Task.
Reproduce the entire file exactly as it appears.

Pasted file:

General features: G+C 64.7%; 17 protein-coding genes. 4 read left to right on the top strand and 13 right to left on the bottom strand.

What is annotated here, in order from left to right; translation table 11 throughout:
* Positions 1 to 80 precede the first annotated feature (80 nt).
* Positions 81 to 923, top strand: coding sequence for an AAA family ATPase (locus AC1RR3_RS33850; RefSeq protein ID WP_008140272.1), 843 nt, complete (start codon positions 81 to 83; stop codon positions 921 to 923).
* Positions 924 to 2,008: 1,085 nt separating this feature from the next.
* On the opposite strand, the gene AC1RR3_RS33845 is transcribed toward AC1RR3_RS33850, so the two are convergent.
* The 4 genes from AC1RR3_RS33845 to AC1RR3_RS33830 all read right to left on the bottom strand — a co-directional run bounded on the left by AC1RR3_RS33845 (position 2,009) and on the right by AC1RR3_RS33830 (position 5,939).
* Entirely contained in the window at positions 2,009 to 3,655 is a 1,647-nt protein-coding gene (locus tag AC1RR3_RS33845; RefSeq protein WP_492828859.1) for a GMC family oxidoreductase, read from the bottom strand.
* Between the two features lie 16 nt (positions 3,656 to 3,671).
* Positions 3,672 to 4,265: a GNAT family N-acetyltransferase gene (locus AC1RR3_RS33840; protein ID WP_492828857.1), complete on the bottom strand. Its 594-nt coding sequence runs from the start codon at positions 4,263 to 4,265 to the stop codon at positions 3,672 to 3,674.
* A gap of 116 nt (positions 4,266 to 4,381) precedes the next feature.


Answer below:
General features: G+C 64.7%; 17 protein-coding genes. 4 read left to right on the top strand and 13 right to left on the bottom strand.

What is annotated here, in order from left to right; translation table 11 throughout:
* Positions 1 to 80 precede the first annotated feature (80 nt).
* Positions 81 to 923, top strand: coding sequence for an AAA family ATPase (locus AC1RR3_RS33850; RefSeq protein ID WP_008140272.1), 843 nt, complete (start codon positions 81 to 83; stop codon positions 921 to 923).
* Positions 924 to 2,008: 1,085 nt separating this feature from the next.
* On the opposite strand, the gene AC1RR3_RS33845 is transcribed toward AC1RR3_RS33850, so the two are convergent.
* The 4 genes from AC1RR3_RS33845 to AC1RR3_RS33830 all read right to left on the bottom strand — a co-directional run bounded on the left by AC1RR3_RS33845 (position 2,009) and on the right by AC1RR3_RS33830 (position 5,939).
* Entirely contained in the window at positions 2,009 to 3,655 is a 1,647-nt protein-coding gene (locus tag AC1RR3_RS33845; RefSeq protein WP_492828859.1) for a GMC family oxidoreductase, read from the bottom strand.
* Between the two features lie 16 nt (positions 3,656 to 3,671).
* Positions 3,672 to 4,265: a GNAT family N-acetyltransferase gene (locus AC1RR3_RS33840; protein ID WP_492828857.1), complete on the bottom strand. Its 594-nt coding sequence runs from the start codon at positions 4,263 to 4,265 to the stop codon at positions 3,672 to 3,674.
* A gap of 116 nt (positions 4,266 to 4,381) precedes the next feature.